The battle over Pennsylvania voters without ID -- as the state's stats show -- has its two biggest fronts in the metro areas with the most voters, Philadelphia and Pittsburgh, which are also dominated by Democrats. Voter ID critics at the AFL-CIO broke down the state's numbers into maps (above and below; click for bigger versions) making the point further.

Inside the courtroom -- and probably Commonwealth Court Judge Robert Simpson's head -- the battle will be over the US Supreme Court's acceptance in 2008 of Indiana's voter ID law. Dave Weigel at Slate looks at the arguments yesterday:

The Crawford decision addressed a somewhat similar situation. Walczak focused on the differences. The Supreme Court found that provisional ballots could take care of voters who lacked ID. But a Pennsylvanian who voted that way would have only six days to get a valid ID and prove his identity. In Crawford, Stevens found that “the elderly in Indiana are able to vote absentee without presenting photo identification.” In Pennsylvania, though, voters have to offer some proof that they’ve earned absentee ballots—for example, that sickness or travel prevents them from voting that day.

And even then, asked Walczak, why force so many people into the absentee system? Why bet on the provisional ballot system? Why do all of this in one election cycle, when in Georgia, voter ID was phased in over two years, with four times as many locations for obtaining the right cards?

The reason, said Cawley, was the specter of voter fraud. The day before he had made this argument to Prof. Lorraine Minnite, author of The Myth of Voter Fraud. He informed her that Heritage Foundation Fellow Hans von Spakovsky worried about fraud; she said von Spakovsky’s work was unscholarly claptrap. He wondered how widespread fraud was; she showed a chart that indicated that there were 183,344 fraud charges of any kind in fiscal year 2006. Of those, only 60 of them were charges of voter fraud.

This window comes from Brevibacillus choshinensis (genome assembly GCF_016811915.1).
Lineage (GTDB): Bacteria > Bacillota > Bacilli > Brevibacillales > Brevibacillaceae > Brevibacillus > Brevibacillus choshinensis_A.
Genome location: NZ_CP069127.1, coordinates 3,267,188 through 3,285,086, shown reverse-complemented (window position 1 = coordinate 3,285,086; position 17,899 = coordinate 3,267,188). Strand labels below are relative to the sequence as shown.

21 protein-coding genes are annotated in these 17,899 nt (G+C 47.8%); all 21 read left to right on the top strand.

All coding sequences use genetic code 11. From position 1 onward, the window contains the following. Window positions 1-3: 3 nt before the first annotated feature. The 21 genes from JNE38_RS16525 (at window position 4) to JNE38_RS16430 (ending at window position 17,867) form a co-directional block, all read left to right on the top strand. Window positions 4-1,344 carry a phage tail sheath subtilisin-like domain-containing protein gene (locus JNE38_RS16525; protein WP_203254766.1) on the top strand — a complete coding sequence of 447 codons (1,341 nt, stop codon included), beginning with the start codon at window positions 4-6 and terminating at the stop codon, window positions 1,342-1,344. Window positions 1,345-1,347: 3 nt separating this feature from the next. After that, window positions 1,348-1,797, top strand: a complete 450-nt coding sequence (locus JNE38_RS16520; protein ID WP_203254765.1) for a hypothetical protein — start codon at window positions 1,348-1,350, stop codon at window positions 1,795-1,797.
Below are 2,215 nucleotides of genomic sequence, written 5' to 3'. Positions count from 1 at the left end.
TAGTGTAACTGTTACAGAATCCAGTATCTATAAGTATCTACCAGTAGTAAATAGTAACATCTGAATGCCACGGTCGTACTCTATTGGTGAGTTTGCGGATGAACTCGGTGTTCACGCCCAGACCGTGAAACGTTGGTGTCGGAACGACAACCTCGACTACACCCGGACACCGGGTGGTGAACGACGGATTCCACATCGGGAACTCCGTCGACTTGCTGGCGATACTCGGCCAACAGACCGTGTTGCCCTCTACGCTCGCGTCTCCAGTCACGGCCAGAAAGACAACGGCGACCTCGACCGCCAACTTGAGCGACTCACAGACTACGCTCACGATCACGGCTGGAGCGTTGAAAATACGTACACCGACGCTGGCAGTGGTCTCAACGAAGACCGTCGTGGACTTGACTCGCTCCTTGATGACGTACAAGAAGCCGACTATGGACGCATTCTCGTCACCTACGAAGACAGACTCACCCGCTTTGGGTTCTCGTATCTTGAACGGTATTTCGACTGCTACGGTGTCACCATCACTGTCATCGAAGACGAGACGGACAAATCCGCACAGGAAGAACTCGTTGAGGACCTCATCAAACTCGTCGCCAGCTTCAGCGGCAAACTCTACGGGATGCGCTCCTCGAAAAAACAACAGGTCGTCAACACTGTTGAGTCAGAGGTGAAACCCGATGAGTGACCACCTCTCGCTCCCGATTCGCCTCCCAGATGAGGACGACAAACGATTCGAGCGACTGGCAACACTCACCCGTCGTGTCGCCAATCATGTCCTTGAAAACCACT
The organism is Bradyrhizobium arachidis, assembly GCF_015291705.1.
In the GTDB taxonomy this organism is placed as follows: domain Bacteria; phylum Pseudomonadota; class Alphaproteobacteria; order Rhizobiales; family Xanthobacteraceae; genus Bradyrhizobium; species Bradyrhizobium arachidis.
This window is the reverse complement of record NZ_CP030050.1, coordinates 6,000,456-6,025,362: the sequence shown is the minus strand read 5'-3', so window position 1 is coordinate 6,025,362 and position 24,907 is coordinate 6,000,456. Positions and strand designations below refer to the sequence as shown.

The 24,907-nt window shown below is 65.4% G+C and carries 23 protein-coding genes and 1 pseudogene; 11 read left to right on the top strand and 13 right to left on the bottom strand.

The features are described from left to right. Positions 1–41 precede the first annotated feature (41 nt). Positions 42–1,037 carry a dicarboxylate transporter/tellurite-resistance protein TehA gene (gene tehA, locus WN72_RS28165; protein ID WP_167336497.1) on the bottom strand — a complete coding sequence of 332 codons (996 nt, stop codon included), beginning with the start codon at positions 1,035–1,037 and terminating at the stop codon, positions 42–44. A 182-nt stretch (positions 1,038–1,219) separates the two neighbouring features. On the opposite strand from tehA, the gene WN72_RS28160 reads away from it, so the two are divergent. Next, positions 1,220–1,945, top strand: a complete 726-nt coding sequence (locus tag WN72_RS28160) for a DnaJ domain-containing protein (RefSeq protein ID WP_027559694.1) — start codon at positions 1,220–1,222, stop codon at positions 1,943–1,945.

Cawley dealt with this by dismissing it. He repeated von Spakovky’s arguments and pointed out that another expert witness, Prof. Matthew Baretto, worked with the anti-voter-ID Brennan Center and the Hispanic turnout group Latino Decisions. How to explain the low voter fraud numbers? Perhaps voter fraud didn’t make it to the top of prosecutors’ to-do lists.

Simpson is expected to rule by Aug. 13, no doubt pushing the case into the lap of the state Supreme Court. Til then, and after, there will be more studies (like this one on the impacts of minority voters in Philly) and that from the giant union umbrella group.

"Not trusting any of the statements coming from the Department of State, we decided to do our own analysis of the raw data the Secretary was using to project the size of the pool of voters who may not have a valid identification under the strict guidelines of the new law. . . Nearly half of the voting population of Philadelphia, 427,000 voters, are vulnerable to losing their right to vote due to the new voter suppression legislation," said state AFL-CIO president Rick Bloomingdale.
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